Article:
Dialing for dignitaries
The first thing that comes to my mind when I think of “HH” [Howard Higman (Art’31, MSoc’42)] is there is hardly a day when I do not think about him — something he said or something he did. The reason he had such a profound effect on my young life is he put into words what I thought and lacked words to say.
Here I was, a young Jewish boy from Denver with a businessman father and a Southern Belle mother, suddenly exposed to a powerful, iconic radical who spoke fearlessly in golden tones and let the arrows fall where they may.
Maxwell D. Epstein (Soc’54)
Santa Monica, Calif.
Your magazine is so beautiful, especially the centerfold photo of the Flatirons! It makes me homesick for Boulder. It was years ago when I took my savings and went to Boulder as a transfer student. I was self supporting for those last two years. Howard Higman (Art’31, MSoc’42) was one of my professors. I live in Los Angeles, but Boulder still seems to call me as if calling me home!
Rita T. McGreevy (A&S ex’51)
I want to congratulate you on a great publication. I love the new format. It’s so much more user-friendly and easy to read. You are doing a great job with new ideas and the way you are presenting them.
I went to school when the Conference on World Affairs was going on [“Dialing for dignitaries,” March 2010 Coloradan], but I never went as a student. Now, as an alum, I would love to go, but I coach tennis in the spring, which makes it hard to get away.
Ralph Herbst (Bus, MechEngr’61)
East Falmouth, Mass.
Big oil in
I read through the recent issue of the March Coloradan today and was disappointed to note an inaccuracy and omission of information in the article titled “Big Oil In, Big Science Out,” by Paul Danish (Hist’65).
Danish’s text states inaccurately that a $5 million dollar contract from ConocoPhillips is a research agreement among CU, CSU, Colorado School of Mines and NREL.
It would have been accurate for Danish to specify that this is a sponsored research agreement between ConocoPhillips and the Colorado Center for Biorefining and Biofuels (C2B2). C2B2 is a research and education center that enables collaboration among researchers at CU, CSU, CSM and NREL. The administrative headquarters of C2B2 is housed at CU-Boulder. In particular, the ConocoPhillips-C2B2 agreement only pertains to researchers at CU, CSU and CSM. By not mentioning C2B2, this article inaccurately portrays this research agreement and moreover omits mention of ConocoPhillip’s relationship with C2B2 and the Colorado Renewable Energy Collaboratory.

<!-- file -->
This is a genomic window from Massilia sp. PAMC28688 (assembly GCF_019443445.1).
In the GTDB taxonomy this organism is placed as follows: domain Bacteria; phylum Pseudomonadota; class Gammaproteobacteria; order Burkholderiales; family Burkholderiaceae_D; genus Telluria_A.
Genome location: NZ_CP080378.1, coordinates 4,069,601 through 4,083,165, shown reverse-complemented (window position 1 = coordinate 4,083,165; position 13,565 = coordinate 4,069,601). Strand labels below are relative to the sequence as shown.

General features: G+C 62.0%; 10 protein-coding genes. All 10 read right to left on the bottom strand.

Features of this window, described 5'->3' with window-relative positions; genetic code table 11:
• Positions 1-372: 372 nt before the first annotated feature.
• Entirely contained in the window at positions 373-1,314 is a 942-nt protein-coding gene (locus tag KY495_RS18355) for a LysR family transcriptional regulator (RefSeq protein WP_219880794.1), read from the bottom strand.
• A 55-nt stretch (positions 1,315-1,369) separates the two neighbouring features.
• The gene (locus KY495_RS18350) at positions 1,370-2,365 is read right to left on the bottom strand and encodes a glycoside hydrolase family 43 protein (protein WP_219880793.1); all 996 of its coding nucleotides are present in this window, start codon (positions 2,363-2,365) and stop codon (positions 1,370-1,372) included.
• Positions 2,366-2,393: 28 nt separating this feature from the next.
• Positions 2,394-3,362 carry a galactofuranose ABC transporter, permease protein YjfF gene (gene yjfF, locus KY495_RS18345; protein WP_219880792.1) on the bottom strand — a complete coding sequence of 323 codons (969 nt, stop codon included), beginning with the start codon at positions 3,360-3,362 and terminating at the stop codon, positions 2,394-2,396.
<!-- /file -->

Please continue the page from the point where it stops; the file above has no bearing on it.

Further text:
Frannie Ray-Earle,Colorado Center for Biorefining & Biofuels coordinator
[Paul Danish (Hist’65) responds:
My apologies for not accurately stating the relationship. I stand corrected.]
Thank you for a fine publication bringing interesting news about CU. I am very proud to be an alumna of such a fine university. The [March 2010] issue brings back fond memories of Norlin Library, Old Main in the snow and Howard Higman (Art’31, MSoc’42), among others. In the winter leaving Sewall for 8 a.m. classes looked just like the photo of snow-covered trees on page 3, but there were far fewer students on the walk at that time. When we left Hellems at noon to return to the dorm for lunch, the sky was bright blue and the sun had melted much of the snow.
As a freshman in the l954-55 school year, I didn’t realize Norlin was only 14 years old [“Norlin gets a face lift for 70th birthday,” page 20]. It was so big and challenging that I felt like it had been there forever. It was an important place in our lives and people inside helped us a lot.
Thanks for the article on professor Higman and his conference — a highlight of my CU years [“Dialing for dignitaries,” pages 28-33]. And thanks also for the float picture marking CU Days in the spring [page 45]. I remember the chicken wire and crepe paper very well and the excitement and happiness of the occasion. Lastly, many thanks for the article about Laurie Mathews (EBio’75) and her work in Nepal [“Brushing with destiny”]. She motivates me to visit.
Suzanne Root (Hist’58, MEngl’59)
Merion Station, Pa.
Al Bartlett’s legacy
Regarding the “Open space” article in the December 2009 Coloradan, I was an undergraduate physics student of professor Al Bartlett in 1982-3. I see he still wears his trademark bolo tie. I don’t recall being aware of his involvement with open space, but on a related issue, exponential (population) growth, I carry his remarks on the topic to this day.
Read Chuck’s entire letter at CUAlum.org.
Michael Charles “Chuck” Hursch
Breathtaking Old Main photo
Our daughter is a sophomore and we receive every Coloradan issue and really enjoy each one of them. In the March issue there was a photo of the CU campus that is truly fantastic [“Breathtaking campus,” page 34]. It really makes us realize how fortunate our daughter is to go to college in such a beautiful part of our country and we are so happy that she is embracing both the university and the region’s offerings — not to mention we truly love our visits.
Ocean City, N.J.